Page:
You will get asked to write a story based on a general theme or common experience. The exam question may give you the opening or closing sentence or ask you to write about a true event. Likewise, the question may ask you to be creative.
Cambridge don’t want you to copy out a story but if you do a few good pieces of writing during the year, you might find that one of them may suit one the topics in the exam.
In any case the most important thing is to answer the question!
Top Tips For Writing Your Story
- PLAN your answer. Spend a few minutes and write down what you’re going to say in each paragraph.
- Write the story ONCE in the exam. Please DON’T do what many Czech students do and write a rough copy before writing ‘the nice copy.’ First, there have been a few horror stories of the examiner taking a student’s exam booklet before they’ve finished! Second, if you plan it you won’t need to worry about ‘the nice version.’
- Check the question and make sure you know what the question is asking you to do. In the example of a story, is it giving you the first sentence or the last? Should it be a true story from your childhood or fiction?
- As part of making sure you understand the question, underline the key words.
- Go over your story and check for any common mistakes you might be aware of (eg missing articles, spelling, missing prepositions, punctuation).
- Use paragraphs. Planning will help you decide what should be in each paragraph. AVOID writing a messy story with arrows all over the place – I’ve seen some students do this and it makes the story harder to follow!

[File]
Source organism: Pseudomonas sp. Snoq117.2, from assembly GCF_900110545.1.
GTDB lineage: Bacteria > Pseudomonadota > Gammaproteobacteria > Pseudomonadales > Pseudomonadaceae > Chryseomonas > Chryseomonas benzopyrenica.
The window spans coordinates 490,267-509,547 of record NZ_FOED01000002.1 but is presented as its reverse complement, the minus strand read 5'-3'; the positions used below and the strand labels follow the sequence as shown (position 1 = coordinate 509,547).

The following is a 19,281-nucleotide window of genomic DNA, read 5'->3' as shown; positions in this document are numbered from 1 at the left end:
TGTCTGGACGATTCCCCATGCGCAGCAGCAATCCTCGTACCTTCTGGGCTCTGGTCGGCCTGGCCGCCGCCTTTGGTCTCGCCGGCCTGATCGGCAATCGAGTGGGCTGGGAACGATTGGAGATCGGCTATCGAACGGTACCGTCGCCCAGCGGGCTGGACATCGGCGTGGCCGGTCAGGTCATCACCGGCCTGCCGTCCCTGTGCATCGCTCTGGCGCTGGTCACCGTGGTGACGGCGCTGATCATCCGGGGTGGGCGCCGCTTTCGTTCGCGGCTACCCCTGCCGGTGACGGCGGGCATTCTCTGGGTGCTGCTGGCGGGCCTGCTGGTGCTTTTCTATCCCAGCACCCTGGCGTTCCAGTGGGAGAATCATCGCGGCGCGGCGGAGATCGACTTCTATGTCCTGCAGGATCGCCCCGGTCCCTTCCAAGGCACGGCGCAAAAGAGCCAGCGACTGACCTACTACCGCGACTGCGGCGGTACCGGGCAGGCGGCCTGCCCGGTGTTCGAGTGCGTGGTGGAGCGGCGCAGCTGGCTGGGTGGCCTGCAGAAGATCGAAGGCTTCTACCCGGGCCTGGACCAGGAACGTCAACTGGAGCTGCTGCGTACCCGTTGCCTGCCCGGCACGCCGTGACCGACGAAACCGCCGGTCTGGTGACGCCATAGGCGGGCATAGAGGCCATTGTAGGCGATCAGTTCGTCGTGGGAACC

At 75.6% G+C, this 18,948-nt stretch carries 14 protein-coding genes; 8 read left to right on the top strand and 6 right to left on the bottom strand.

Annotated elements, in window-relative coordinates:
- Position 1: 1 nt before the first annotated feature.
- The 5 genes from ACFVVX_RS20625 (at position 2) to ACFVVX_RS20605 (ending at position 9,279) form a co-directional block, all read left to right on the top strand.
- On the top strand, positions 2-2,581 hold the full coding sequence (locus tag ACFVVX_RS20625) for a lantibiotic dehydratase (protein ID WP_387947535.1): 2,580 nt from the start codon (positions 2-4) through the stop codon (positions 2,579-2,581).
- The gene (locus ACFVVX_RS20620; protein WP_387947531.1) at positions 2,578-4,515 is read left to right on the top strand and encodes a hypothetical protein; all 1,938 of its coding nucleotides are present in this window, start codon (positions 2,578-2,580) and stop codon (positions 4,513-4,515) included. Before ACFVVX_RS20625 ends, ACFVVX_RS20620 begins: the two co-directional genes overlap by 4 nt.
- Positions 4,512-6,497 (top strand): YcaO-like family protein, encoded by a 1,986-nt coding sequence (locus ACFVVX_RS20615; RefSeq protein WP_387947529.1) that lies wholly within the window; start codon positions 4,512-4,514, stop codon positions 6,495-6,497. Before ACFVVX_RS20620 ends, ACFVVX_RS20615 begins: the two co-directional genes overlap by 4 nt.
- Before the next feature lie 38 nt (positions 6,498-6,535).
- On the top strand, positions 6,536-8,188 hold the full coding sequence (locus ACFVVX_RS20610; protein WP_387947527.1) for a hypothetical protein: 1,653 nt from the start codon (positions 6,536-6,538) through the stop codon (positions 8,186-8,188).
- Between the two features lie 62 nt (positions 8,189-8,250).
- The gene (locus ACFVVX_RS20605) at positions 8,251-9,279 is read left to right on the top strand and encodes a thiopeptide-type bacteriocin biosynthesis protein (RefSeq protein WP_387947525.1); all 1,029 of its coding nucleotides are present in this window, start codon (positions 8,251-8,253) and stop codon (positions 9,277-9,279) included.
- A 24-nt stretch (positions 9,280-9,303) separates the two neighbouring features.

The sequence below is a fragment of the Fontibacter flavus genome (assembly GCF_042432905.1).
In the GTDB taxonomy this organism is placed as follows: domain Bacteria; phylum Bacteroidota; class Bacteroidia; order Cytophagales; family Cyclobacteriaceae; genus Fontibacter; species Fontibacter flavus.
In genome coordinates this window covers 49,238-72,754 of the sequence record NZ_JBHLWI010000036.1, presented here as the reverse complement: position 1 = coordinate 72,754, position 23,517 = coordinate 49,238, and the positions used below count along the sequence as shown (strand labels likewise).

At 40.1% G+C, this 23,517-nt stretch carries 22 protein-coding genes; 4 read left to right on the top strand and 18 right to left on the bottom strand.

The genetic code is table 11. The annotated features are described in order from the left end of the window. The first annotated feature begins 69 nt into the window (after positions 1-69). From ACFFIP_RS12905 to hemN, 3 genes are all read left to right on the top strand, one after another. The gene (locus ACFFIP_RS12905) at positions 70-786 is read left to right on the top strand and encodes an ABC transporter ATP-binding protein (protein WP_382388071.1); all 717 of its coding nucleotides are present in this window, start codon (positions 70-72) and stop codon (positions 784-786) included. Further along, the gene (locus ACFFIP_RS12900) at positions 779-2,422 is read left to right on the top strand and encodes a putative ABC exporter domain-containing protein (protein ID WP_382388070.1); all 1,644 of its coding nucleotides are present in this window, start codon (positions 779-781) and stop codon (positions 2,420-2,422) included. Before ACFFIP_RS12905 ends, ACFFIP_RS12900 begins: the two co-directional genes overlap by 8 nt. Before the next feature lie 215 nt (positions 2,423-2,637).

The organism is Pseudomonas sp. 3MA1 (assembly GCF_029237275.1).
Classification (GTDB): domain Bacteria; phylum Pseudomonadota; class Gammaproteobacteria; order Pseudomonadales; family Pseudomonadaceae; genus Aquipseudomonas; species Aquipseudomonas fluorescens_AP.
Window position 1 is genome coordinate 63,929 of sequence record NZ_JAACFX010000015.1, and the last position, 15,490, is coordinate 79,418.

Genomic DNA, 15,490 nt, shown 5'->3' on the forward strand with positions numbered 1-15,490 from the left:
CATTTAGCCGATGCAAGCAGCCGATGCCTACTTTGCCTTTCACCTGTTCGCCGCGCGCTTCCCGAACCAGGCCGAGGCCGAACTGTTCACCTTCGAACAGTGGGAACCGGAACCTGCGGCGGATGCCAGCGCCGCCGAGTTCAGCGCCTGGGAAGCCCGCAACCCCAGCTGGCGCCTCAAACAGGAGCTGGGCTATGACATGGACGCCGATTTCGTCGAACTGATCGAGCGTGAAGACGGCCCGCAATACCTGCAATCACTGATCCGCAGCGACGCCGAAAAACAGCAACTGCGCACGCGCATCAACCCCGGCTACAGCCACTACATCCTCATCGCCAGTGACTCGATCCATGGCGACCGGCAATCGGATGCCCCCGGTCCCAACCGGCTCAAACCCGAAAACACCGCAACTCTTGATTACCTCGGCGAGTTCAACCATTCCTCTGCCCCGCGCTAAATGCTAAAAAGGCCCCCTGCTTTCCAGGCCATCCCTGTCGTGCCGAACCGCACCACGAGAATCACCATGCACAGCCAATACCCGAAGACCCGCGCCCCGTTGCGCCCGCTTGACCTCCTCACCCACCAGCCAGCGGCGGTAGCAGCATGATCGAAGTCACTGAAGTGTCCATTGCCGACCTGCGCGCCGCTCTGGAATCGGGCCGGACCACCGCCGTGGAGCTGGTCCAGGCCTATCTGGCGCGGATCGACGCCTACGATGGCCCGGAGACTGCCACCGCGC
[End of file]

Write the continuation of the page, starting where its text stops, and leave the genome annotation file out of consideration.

- Use some direct speech. Eg “Do you remember me?”
- Write a story which sounds INTERESTING. It can be something funny or where you learnt an important lesson. It should have some kind of point to it.
- You’ll be marked on your range of grammatical and vocabulary/lexical structures, so be sure to practise these in any FCE preparation course you are doing.
- Use some linking words and time phrases to ‘signpost’ where your story is going. ie to show you are writing an organised story use expressions such as: as soon as; after that; that’s when I…; not long afterwards; some time later.
- Stay within the word limit or as close as you can.
- Include a title for your story.
Finally don’t be afraid to show some of your personality! I’ve met many Czechs who don’t wish to write much about themselves or who don’t wish to give any ‘personal information.’ First, you can make things up! Second, try to show a little of who you are – isn’t that why you’re learning a language?
What next? Now it’s your turn!
There’s definitely a lot to mention about writing a story so I’ll follow this up soon with more! In the meantime especially for my own students and clients, here is a topic you can write at home. Feel free to post it in the comments below:
Get Into English webzine is asking students to write a story about a time they travelled to another country. It must begin with this sentence:
“Although it was so beautiful, I knew I couldn’t stay much longer.”